In times of shortage, it isn’t only ammunition that is difficult to find. Parts and accessories become difficult and expensive as well—when found. A magazine isn’t an accessory; it is a necessity and so are spare magazines. However, magazines are a renewable resource. While we should know when to discard a magazine, with a little common sense we can keep a magazine going for a long time. As an example, I recently worked with a pistol magazine that was giving the owner fits. The magazine would not fully seat.
The owner was a bit ill over this problem. After all, the pistol was from a maker with a good name and these handguns are usually models of reliability. The problem, as it turned out, was pretty simple. The magazine floorplate had slipped forward and was preventing the close-fitting magazine from seating. The magazine is critical to the proper performance of a self-loading pistol. It is a good bet that poor quality magazines are right at the top of common complaints including poor lubrication.
Let’s Look at Some of the Common Problems
When using extended magazines, such as the Glock 33-round magazine, we have a heavier column of cartridges. This creates more pressure on the magazine spring. It is asking a lot for a magazine to feed from full compression to almost no compression when feeding such a tall column and heavy weight of ammunition.
- What occurs is the nose dives particularly on the first round-up. The bullet nosedives into the feed ramp. With the ramped barrel, often the bullet nose will feed properly after a rough start. Even the straight-line feed of the Beretta suffers with extended magazines. Be certain the magazines are high quality and address the springs with replacements every few thousand rounds.
- The slide stop is more important for feed and proper function of magazines than most suspect. The slide stop must be of the correct specifications or it will bump into the bullet nose on feeding. If the aftermarket magazine isn’t correctly dimensioned, and the slide stop isn’t either, a feedway jam is a guaranteed.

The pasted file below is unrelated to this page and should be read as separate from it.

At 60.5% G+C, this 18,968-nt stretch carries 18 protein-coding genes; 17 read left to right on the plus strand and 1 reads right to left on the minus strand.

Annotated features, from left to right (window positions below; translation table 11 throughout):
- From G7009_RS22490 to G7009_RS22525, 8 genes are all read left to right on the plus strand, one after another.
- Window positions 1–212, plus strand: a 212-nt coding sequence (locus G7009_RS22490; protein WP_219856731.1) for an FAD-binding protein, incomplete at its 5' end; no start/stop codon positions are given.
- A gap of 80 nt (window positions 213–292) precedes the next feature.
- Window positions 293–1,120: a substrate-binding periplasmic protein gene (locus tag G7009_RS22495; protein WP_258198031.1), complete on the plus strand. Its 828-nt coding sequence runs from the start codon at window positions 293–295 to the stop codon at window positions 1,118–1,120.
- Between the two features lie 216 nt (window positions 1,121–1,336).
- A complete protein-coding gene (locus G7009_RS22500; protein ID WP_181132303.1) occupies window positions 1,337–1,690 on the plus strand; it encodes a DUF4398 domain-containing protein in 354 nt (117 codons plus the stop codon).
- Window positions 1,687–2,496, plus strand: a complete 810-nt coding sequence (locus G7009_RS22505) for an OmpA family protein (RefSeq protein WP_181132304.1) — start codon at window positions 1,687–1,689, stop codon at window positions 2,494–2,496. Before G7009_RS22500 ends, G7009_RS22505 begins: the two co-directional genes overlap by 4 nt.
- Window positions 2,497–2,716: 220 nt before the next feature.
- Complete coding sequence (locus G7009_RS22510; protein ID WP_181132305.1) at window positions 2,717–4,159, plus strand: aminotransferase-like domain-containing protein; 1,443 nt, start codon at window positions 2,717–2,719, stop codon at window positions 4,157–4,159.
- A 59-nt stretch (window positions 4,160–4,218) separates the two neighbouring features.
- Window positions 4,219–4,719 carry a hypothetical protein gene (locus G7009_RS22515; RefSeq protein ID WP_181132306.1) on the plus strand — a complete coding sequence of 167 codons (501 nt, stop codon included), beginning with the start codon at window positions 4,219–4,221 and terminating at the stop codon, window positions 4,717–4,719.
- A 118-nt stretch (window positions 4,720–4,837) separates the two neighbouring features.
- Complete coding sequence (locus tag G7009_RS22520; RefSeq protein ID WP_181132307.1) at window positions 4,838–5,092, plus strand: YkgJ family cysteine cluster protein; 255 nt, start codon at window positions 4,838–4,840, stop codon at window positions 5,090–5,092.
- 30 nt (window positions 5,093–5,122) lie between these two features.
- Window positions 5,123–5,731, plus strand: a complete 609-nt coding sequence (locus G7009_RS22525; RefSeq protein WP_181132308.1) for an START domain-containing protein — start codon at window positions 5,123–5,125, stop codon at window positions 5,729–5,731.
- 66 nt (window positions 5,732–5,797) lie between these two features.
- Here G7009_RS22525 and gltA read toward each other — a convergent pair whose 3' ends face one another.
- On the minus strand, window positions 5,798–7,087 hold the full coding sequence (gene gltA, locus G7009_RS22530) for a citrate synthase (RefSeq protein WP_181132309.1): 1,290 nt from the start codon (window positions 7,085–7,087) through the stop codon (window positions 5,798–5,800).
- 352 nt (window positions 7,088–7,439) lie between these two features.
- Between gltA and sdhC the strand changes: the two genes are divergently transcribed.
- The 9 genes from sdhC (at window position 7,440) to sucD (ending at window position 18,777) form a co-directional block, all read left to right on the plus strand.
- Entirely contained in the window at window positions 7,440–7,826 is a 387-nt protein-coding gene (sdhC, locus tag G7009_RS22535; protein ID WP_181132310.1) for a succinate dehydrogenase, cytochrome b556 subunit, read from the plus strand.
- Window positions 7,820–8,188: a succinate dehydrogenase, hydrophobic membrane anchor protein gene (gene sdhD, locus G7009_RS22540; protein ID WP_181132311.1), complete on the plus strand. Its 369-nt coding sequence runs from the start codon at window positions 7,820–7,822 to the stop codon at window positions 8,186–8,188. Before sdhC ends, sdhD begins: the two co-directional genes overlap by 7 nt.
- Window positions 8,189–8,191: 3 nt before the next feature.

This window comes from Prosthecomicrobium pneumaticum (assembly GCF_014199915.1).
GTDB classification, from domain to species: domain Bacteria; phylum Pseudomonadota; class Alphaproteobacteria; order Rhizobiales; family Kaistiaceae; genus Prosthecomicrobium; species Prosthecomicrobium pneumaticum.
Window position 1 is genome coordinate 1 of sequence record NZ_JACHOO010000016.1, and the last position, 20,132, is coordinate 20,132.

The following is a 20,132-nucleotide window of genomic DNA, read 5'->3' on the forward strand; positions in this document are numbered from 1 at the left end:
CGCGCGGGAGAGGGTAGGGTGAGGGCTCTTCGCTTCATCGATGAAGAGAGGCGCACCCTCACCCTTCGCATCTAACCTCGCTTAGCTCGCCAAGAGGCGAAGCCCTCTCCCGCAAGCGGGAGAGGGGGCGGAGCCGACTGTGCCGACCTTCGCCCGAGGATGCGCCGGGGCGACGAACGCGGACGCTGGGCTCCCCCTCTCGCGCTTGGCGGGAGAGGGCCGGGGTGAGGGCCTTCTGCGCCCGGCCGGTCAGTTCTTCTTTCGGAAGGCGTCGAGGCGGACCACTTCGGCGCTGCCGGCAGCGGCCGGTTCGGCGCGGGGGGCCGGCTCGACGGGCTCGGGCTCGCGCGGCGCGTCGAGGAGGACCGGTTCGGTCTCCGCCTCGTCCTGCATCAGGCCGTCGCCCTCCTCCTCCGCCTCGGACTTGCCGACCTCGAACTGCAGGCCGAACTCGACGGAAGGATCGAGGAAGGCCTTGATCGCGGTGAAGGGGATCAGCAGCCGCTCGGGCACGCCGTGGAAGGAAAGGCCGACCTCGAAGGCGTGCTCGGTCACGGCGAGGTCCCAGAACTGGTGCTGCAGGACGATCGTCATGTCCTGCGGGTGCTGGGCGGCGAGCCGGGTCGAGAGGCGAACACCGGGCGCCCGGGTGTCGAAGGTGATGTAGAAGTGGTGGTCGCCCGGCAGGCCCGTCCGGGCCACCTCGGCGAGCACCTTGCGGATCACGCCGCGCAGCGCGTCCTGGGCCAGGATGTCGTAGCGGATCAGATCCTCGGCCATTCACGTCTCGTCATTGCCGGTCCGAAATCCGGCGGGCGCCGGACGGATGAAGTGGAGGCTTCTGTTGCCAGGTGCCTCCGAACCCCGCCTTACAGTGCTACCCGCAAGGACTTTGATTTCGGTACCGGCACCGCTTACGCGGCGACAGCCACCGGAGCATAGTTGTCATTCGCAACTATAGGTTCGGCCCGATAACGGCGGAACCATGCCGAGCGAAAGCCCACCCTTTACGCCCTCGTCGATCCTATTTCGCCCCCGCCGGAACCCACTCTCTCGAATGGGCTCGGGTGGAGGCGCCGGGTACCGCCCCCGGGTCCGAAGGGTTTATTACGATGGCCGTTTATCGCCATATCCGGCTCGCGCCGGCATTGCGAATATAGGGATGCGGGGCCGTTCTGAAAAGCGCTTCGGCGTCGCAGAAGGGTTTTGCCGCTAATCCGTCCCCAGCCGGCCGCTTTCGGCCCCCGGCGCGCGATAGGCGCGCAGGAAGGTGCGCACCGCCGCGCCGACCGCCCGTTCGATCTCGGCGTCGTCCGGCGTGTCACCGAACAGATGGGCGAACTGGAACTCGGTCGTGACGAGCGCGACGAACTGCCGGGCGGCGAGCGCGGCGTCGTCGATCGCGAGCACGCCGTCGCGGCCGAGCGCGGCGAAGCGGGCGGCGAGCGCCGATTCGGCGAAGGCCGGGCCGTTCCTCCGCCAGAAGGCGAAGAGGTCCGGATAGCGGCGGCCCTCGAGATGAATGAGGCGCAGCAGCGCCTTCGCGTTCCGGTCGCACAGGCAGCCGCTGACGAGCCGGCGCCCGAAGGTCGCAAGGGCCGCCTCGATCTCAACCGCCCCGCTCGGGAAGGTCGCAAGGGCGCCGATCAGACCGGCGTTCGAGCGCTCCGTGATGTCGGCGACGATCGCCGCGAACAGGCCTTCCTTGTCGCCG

- A damaged magazine is an invitation to malfunctions. If the slide stop is off spec, working the slide stop to stop the lobe of the slide stop from protruding into the magazine may well help, but this is cut and dry and you may have a short lobe that allows feeding but which doesn’t catch the follower on standard magazines. Take a hard look at your magazines. Are the feed lips belled out to the rear? If the magazines doesn’t fall free when the magazine catch is depressed, more trouble may be coming.
- The most commonly replaced magazines are 1911 pistol magazines and various AR-15 magazines. They are expendable! Do not attempt to make the magazine last the life of the gun—it isn’t in the cards. It is akin to the tires and springs on the truck. Replace when needed.
Things to Inspect
The AR-15 magazine is heaver and hits the ground harder, but all of these watch signs apply to the pistol as well. If there are dents in the magazine, tube feed reliability will be a problem. Check for loose floorplates and magazine dents first. Check the magazine lips for cracks. Check to be certain the magazine doesn’t enter the frame or receiver too far. The magazines are not always properly heat-treated and this defect shows up with time. A failure to lock open on the last shot is indicative of a badly-worn magazine follower. If the last round doesn’t feed consistently, the problem is a weakened magazine spring. Magazines should be cleaned often, but not lubricated.